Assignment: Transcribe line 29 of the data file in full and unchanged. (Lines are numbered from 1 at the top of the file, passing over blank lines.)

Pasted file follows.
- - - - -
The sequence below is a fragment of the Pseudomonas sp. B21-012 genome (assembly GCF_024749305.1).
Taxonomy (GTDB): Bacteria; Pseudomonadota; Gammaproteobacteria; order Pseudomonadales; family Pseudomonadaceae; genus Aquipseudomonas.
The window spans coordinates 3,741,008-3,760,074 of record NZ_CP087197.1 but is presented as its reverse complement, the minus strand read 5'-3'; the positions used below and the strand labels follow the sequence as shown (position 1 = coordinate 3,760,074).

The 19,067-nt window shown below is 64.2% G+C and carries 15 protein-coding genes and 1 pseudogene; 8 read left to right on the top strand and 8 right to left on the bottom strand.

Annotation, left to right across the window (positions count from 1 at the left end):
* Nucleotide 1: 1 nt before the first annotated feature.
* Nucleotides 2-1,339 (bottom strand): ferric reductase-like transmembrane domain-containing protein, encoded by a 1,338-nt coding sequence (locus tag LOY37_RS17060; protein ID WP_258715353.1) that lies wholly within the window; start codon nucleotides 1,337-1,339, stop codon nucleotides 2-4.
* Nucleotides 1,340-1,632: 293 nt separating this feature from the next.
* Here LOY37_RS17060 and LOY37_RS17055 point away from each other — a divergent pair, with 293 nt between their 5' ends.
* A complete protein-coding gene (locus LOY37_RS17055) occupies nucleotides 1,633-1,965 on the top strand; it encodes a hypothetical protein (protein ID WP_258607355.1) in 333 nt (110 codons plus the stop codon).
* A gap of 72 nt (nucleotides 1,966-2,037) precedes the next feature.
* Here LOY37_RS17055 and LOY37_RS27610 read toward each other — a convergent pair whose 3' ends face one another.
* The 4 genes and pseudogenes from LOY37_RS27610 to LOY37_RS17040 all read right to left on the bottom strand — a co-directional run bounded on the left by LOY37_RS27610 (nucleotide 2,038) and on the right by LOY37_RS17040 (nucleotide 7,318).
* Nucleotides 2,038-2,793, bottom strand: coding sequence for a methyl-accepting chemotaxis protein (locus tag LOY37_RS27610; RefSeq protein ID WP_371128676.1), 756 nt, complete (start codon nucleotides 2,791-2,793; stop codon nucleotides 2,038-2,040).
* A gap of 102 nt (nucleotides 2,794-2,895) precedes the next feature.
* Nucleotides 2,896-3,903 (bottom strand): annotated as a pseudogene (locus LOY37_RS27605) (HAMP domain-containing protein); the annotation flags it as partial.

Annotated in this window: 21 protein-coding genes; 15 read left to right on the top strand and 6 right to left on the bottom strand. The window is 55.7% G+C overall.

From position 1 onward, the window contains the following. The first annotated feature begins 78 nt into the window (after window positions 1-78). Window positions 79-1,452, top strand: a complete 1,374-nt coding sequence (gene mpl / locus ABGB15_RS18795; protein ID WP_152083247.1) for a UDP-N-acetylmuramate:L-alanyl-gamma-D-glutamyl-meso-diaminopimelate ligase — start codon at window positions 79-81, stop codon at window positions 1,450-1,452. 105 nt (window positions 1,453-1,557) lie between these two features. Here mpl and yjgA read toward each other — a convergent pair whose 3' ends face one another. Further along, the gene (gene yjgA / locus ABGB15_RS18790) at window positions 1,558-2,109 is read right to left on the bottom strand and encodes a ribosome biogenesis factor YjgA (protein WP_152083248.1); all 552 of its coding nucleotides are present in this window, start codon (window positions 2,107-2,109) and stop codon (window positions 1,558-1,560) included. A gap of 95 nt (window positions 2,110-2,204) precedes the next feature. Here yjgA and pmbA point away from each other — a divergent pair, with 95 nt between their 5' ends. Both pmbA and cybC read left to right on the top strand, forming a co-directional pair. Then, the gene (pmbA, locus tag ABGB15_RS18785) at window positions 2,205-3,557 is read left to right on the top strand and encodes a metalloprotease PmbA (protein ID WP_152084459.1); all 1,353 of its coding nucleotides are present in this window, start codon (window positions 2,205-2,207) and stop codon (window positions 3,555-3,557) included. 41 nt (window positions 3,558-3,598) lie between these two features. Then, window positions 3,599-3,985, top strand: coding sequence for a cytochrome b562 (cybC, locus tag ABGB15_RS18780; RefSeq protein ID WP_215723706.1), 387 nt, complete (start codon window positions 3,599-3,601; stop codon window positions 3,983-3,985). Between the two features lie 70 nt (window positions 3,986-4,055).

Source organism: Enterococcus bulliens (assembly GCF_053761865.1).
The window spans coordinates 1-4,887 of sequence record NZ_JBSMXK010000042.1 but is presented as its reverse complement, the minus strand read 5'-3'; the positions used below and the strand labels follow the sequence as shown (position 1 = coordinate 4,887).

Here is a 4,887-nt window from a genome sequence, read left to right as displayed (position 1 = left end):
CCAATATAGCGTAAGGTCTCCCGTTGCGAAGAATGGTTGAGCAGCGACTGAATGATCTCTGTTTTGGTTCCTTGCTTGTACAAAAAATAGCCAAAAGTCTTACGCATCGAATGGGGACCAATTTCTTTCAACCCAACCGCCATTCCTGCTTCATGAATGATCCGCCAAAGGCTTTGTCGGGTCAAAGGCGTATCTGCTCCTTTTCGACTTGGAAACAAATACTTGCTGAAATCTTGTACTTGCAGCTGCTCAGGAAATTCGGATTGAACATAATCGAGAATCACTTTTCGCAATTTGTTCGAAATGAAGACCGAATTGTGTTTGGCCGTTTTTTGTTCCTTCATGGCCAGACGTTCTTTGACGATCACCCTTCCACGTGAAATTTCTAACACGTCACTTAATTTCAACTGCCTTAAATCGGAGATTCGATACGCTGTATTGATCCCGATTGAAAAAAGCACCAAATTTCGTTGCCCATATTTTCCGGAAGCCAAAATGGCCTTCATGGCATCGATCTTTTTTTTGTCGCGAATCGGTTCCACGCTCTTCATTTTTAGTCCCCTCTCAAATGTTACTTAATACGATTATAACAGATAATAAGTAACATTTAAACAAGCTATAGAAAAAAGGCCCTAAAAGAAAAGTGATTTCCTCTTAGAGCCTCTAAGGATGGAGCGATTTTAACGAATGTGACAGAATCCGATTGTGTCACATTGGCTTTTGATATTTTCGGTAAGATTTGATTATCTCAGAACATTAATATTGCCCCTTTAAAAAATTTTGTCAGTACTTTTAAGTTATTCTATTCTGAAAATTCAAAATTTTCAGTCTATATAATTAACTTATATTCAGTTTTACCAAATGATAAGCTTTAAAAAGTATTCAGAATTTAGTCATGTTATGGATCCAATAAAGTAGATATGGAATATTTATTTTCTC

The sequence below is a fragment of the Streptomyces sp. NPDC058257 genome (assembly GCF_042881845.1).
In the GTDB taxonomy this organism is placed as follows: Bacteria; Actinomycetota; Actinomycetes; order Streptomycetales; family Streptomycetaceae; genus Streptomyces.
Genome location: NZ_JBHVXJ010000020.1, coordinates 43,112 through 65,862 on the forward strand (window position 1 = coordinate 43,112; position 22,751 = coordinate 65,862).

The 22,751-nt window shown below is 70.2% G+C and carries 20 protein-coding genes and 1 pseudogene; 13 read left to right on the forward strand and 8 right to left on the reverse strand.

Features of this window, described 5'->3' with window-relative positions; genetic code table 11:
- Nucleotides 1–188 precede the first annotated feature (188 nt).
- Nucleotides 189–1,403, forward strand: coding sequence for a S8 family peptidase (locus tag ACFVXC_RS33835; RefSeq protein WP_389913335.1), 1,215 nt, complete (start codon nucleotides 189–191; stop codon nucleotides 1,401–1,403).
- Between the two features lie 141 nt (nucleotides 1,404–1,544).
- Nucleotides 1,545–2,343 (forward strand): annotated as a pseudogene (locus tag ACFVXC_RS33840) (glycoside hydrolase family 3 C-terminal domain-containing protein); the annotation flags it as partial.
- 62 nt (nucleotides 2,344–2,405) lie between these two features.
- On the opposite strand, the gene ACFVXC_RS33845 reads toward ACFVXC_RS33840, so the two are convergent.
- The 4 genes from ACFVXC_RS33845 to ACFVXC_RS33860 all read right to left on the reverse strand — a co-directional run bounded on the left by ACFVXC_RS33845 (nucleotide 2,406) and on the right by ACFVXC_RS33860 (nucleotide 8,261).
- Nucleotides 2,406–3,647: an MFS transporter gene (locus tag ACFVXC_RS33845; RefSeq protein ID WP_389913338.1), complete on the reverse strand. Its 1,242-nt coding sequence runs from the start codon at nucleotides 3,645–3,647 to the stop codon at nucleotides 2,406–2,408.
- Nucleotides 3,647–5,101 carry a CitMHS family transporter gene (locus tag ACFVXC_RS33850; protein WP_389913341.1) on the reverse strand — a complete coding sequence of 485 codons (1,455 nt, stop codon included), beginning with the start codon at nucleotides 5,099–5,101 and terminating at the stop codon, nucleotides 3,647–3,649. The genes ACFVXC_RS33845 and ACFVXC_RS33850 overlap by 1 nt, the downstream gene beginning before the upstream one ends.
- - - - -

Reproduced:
- Nucleotides 189–1,403, forward strand: coding sequence for a S8 family peptidase (locus tag ACFVXC_RS33835; RefSeq protein WP_389913335.1), 1,215 nt, complete (start codon nucleotides 189–191; stop codon nucleotides 1,401–1,403).